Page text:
NCPA - National Center for Policy Analysis


May 24, 2005

The United States is No. 1 in counterfeit, stolen or diverted prescription drug incidents, says the Pharmaceutical Security Institute (PSI).

According to researchers:

  • Counterfeiting, theft and diversion (for resale in the wholesale market) of prescription medications has jumped 16 percent worldwide in the last year.
  • There were 553 reported incidents in 2004, of which 76 occurred in the United States; by comparison, there were 477 reported incidents worldwide in 2003.

Moreover, say the researchers, since the United States is the largest market for retail pharmaceutical sales, it "will continue to be a target for the distribution of counterfeit, stolen and diverted medicines."

In recent weeks, lawmakers and regulators have taken action:

  • Legislation was introduced in Congress to enforce a provision of the Food, Drug and Cosmetic Act that would require all wholesalers to keep "pedigree papers" on the drugs they sell.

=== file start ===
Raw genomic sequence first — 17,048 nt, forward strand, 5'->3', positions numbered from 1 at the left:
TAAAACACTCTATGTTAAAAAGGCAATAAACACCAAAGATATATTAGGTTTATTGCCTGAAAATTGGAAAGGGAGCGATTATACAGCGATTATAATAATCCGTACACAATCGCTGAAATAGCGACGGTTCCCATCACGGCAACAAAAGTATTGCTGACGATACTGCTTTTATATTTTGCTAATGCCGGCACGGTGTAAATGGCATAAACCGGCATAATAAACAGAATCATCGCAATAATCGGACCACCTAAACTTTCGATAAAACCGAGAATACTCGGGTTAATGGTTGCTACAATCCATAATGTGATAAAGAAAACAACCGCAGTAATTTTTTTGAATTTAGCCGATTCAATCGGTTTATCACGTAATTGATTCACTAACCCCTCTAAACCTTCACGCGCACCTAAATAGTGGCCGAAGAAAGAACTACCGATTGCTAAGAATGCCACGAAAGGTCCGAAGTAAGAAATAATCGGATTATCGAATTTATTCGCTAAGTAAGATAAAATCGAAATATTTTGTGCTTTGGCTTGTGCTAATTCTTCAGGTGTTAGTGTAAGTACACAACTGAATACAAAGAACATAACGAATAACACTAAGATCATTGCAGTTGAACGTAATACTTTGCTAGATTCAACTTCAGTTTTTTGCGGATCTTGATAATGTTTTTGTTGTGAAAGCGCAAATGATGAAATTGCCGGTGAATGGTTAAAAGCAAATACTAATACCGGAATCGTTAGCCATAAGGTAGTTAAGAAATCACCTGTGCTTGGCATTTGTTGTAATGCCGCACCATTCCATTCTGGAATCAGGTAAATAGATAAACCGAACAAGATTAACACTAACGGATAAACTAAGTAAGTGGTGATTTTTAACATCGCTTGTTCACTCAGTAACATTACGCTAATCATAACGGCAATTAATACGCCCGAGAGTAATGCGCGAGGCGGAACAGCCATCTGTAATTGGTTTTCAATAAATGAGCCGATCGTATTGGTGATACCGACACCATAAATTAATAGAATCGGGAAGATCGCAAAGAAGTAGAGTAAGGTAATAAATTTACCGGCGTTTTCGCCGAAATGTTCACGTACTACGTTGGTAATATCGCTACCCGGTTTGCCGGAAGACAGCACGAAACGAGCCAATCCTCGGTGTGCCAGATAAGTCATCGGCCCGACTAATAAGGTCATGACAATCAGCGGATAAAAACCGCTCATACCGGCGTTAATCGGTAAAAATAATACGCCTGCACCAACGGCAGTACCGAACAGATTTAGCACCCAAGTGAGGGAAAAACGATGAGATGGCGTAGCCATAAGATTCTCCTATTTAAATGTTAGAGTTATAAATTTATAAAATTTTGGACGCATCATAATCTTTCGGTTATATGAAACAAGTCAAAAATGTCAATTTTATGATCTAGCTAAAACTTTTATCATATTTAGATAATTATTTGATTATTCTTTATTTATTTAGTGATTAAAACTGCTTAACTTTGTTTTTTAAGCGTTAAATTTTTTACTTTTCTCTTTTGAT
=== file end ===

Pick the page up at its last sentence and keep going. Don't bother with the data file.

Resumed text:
• Cardinal Health, one of the nation's main wholesalers, said recently it would curtail its already limited purchases of prescription drugs from secondary wholesalers.
  • New York Attorney General Eliot Spitzer last month subpoenaed Cardinal, McKesson, and AmerisourceBergin, as part of an ongoing investigation of the secondary wholesale market.
  • A federal jury last week indicted six people and six businesses in Utah, New York, New Jersey and California for allegedly diverting a wide range of prescription drugs and selling them to pharmacies.

Source: Appleby, Julie, "Stolen, counterfeit drug problems rise," USA Today, May 11, 2005.

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